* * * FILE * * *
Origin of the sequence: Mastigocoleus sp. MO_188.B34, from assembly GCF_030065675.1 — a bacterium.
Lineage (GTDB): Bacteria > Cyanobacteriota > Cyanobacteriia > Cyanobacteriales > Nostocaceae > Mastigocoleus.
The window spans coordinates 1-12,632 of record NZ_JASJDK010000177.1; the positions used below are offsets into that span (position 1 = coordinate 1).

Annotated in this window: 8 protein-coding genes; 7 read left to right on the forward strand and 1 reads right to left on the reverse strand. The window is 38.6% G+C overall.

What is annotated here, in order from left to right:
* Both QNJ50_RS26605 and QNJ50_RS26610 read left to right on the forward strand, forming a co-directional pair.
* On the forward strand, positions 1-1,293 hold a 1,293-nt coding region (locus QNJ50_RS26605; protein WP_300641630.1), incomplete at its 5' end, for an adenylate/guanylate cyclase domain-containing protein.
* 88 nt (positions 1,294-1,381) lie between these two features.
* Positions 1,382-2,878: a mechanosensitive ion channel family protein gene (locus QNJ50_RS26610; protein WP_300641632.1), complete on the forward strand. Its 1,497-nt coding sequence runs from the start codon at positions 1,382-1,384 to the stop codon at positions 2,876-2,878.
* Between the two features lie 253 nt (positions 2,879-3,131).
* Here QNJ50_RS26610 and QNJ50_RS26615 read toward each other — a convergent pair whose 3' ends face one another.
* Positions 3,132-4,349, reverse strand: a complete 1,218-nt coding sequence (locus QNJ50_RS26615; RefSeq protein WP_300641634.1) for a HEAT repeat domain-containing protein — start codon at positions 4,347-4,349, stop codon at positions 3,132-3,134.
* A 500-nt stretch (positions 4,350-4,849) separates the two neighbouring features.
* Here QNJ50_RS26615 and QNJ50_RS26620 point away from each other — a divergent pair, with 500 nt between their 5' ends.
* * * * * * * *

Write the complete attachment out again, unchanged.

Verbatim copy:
Origin of the sequence: Mastigocoleus sp. MO_188.B34, from assembly GCF_030065675.1 — a bacterium.
Lineage (GTDB): Bacteria > Cyanobacteriota > Cyanobacteriia > Cyanobacteriales > Nostocaceae > Mastigocoleus.
The window spans coordinates 1-12,632 of record NZ_JASJDK010000177.1; the positions used below are offsets into that span (position 1 = coordinate 1).

Annotated in this window: 8 protein-coding genes; 7 read left to right on the forward strand and 1 reads right to left on the reverse strand. The window is 38.6% G+C overall.

What is annotated here, in order from left to right:
* Both QNJ50_RS26605 and QNJ50_RS26610 read left to right on the forward strand, forming a co-directional pair.
* On the forward strand, positions 1-1,293 hold a 1,293-nt coding region (locus QNJ50_RS26605; protein WP_300641630.1), incomplete at its 5' end, for an adenylate/guanylate cyclase domain-containing protein.
* 88 nt (positions 1,294-1,381) lie between these two features.
* Positions 1,382-2,878: a mechanosensitive ion channel family protein gene (locus QNJ50_RS26610; protein WP_300641632.1), complete on the forward strand. Its 1,497-nt coding sequence runs from the start codon at positions 1,382-1,384 to the stop codon at positions 2,876-2,878.
* Between the two features lie 253 nt (positions 2,879-3,131).
* Here QNJ50_RS26610 and QNJ50_RS26615 read toward each other — a convergent pair whose 3' ends face one another.
* Positions 3,132-4,349, reverse strand: a complete 1,218-nt coding sequence (locus QNJ50_RS26615; RefSeq protein WP_300641634.1) for a HEAT repeat domain-containing protein — start codon at positions 4,347-4,349, stop codon at positions 3,132-3,134.
* A 500-nt stretch (positions 4,350-4,849) separates the two neighbouring features.
* Here QNJ50_RS26615 and QNJ50_RS26620 point away from each other — a divergent pair, with 500 nt between their 5' ends.